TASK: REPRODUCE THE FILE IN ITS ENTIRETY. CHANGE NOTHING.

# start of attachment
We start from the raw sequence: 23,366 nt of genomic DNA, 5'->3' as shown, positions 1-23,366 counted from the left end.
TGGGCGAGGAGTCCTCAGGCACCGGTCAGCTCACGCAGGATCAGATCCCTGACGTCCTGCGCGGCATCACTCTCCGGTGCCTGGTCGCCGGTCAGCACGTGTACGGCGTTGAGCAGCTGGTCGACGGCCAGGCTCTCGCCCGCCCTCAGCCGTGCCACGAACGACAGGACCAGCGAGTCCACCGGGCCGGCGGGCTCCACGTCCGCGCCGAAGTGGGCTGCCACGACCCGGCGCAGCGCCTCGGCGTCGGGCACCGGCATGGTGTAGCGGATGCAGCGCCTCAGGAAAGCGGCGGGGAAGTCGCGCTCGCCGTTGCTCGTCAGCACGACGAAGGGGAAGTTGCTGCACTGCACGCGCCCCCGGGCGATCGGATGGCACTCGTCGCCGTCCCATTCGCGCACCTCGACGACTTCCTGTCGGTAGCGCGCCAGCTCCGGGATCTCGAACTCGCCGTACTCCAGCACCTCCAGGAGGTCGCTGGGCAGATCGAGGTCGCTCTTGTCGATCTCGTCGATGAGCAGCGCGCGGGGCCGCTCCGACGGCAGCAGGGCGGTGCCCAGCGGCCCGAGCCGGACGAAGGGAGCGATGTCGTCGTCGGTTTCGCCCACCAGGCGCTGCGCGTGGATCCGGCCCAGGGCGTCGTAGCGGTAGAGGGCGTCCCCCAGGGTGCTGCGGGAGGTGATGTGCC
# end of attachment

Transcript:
We start from the raw sequence: 23,366 nt of genomic DNA, 5'->3' as shown, positions 1-23,366 counted from the left end.
TGGGCGAGGAGTCCTCAGGCACCGGTCAGCTCACGCAGGATCAGATCCCTGACGTCCTGCGCGGCATCACTCTCCGGTGCCTGGTCGCCGGTCAGCACGTGTACGGCGTTGAGCAGCTGGTCGACGGCCAGGCTCTCGCCCGCCCTCAGCCGTGCCACGAACGACAGGACCAGCGAGTCCACCGGGCCGGCGGGCTCCACGTCCGCGCCGAAGTGGGCTGCCACGACCCGGCGCAGCGCCTCGGCGTCGGGCACCGGCATGGTGTAGCGGATGCAGCGCCTCAGGAAAGCGGCGGGGAAGTCGCGCTCGCCGTTGCTCGTCAGCACGACGAAGGGGAAGTTGCTGCACTGCACGCGCCCCCGGGCGATCGGATGGCACTCGTCGCCGTCCCATTCGCGCACCTCGACGACTTCCTGTCGGTAGCGCGCCAGCTCCGGGATCTCGAACTCGCCGTACTCCAGCACCTCCAGGAGGTCGCTGGGCAGATCGAGGTCGCTCTTGTCGATCTCGTCGATGAGCAGCGCGCGGGGCCGCTCCGACGGCAGCAGGGCGGTGCCCAGCGGCCCGAGCCGGACGAAGGGAGCGATGTCGTCGTCGGTTTCGCCCACCAGGCGCTGCGCGTGGATCCGGCCCAGGGCGTCGTAGCGGTAGAGGGCGTCCCCCAGGGTGCTGCGGGAGGTGATGTGCC